Mid-season grape berry moth management

Editor’s note: This article is from the archives of the MSU Crop Advisory Team Alerts. Check the label of any pesticide referenced to ensure your use is included.        

With bloom behind us, we approach the time of the season when the second generation of grape berry moth begins. Recent vineyard monitoring and scouting in southwest Michigan showed that moth flight had declined and there was little egglaying last week. Larvae that were not controlled around bloom-time are already inside berries or are starting to pupate. This indicates a lull in the activity of grape berry moth before the second generation starts. Growers should now consider the optimal time to protect berries from grape berry moth in vineyards, as the second generation of this pest is expected to start laying eggs this week in southwest Michigan.

If you recorded the date of wild grape bloom in late May-early June, that can now be used to predict the start of second generation egglaying using the MSU grape berry moth degree day model (online at www.enviroweather.msu.edu, look for grape berry moth model in the fruit section). For example, wild grape bloomed on May 24 at SWMREC in Benton Harbor, and using that start date, or biofix, the model predicts egglaying will start 810 degree days later, which is predicted to be June 30 in that region. For other parts of the state, the dates may be different based on the date of wild grape bloom and the accumulated degree days for 2010 in other regions. For example, we would expect a later start to egglaying of the second generation in Fennville, and especially in the Traverse City region.

This season provides a good example of why a degree day model might help growers time applications better than a calendar approach. Last year, we made applications at 810 degree days on July 14, and we are two weeks earlier using the model this year.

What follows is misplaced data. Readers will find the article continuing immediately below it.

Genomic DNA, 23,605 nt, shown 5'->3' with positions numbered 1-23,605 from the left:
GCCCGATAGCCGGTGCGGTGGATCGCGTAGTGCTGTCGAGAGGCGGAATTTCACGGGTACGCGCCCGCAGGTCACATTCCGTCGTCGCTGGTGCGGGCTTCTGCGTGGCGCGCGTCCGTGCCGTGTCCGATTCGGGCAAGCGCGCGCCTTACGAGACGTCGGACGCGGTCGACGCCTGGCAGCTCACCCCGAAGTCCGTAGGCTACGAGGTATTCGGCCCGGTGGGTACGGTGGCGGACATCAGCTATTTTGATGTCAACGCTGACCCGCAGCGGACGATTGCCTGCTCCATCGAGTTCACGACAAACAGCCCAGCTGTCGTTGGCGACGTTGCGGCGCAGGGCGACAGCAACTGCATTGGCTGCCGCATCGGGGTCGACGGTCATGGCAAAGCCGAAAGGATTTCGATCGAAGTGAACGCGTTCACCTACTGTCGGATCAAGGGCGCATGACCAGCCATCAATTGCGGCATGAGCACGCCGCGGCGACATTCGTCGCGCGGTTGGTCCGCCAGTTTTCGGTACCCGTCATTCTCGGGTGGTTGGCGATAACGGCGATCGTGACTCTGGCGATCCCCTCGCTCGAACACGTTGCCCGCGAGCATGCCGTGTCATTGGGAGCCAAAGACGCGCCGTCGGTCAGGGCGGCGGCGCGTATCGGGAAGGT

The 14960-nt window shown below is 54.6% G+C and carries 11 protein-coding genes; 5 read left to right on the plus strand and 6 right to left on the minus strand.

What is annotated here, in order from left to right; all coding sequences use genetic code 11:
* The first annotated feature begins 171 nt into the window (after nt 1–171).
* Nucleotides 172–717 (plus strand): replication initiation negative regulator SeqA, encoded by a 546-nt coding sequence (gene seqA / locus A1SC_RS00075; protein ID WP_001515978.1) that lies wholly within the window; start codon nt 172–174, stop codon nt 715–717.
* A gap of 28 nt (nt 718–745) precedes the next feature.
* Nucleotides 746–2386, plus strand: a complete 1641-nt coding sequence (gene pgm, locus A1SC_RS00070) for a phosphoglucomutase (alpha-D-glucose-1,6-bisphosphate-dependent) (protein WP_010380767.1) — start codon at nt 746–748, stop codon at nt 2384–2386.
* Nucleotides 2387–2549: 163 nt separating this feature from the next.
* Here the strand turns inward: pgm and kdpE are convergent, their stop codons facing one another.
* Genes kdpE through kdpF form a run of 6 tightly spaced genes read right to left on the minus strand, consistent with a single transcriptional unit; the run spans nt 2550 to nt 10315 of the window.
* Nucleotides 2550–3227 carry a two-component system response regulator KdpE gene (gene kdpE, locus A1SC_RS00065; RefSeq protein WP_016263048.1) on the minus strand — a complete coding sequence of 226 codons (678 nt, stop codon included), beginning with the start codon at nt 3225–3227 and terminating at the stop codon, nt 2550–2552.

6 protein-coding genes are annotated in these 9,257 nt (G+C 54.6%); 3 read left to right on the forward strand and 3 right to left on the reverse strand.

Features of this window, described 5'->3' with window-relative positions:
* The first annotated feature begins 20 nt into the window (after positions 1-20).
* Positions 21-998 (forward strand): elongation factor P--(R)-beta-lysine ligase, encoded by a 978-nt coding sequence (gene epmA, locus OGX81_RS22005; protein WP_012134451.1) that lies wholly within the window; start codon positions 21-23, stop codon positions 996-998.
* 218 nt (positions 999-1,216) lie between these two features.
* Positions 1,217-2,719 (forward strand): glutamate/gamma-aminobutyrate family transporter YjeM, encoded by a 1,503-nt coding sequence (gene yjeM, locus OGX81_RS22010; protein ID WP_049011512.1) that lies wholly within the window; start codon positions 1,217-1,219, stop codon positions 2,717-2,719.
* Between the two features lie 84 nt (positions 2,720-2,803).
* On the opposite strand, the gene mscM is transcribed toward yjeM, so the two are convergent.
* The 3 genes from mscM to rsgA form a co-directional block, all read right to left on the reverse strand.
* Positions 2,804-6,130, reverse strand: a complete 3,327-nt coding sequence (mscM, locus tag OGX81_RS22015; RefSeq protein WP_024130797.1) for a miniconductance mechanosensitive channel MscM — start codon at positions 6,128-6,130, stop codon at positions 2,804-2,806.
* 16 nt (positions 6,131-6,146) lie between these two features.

The predicted start of egglaying is the optimal timing for application of insecticides that are most active on eggs and young larvae, such as Intrepid. For this product, excellent cluster coverage is essential, but once it is on the clusters, long residual control of grape berry moth (two to three weeks) and rain-fastness is achieved. For products that are broad-spectrum that are best timed for egg hatch, applications should be delayed to be timed 100 degree days after 810, i.e. at 910 degree days. For the example at SWMREC described above, the predicted daily highs and lows indicate that 910 degree days will be reached just after Independence Day (July 4).

In our recent research trials, spray programs that timed applications for berry moth control based on the degree day model outperformed those that used a calendar approach. This was the case for broad spectrum insecticides, and even better control was achieved when we tested degree-day timed sprays using some of the new insecticides that are highly active and long-lasting for berry moth control. For example, in 2009 a program using Intrepid at 8 oz/acre applied at 810 degree days (mid-July) followed by Altacor at 3 oz/acre applied at 1620 degree days (mid-August) provided similar or slightly better control than a Sevin and Imidan program in the mid- and late season timings. The earlier season would move timings of these applications up for this year. Other pest insects may be important in your vineyards, but if you are focusing on berry moth control, degree day-timed applications of long-lasting and effective insecticides applied with excellent coverage provides an effective program to reduce pressure from this pest.

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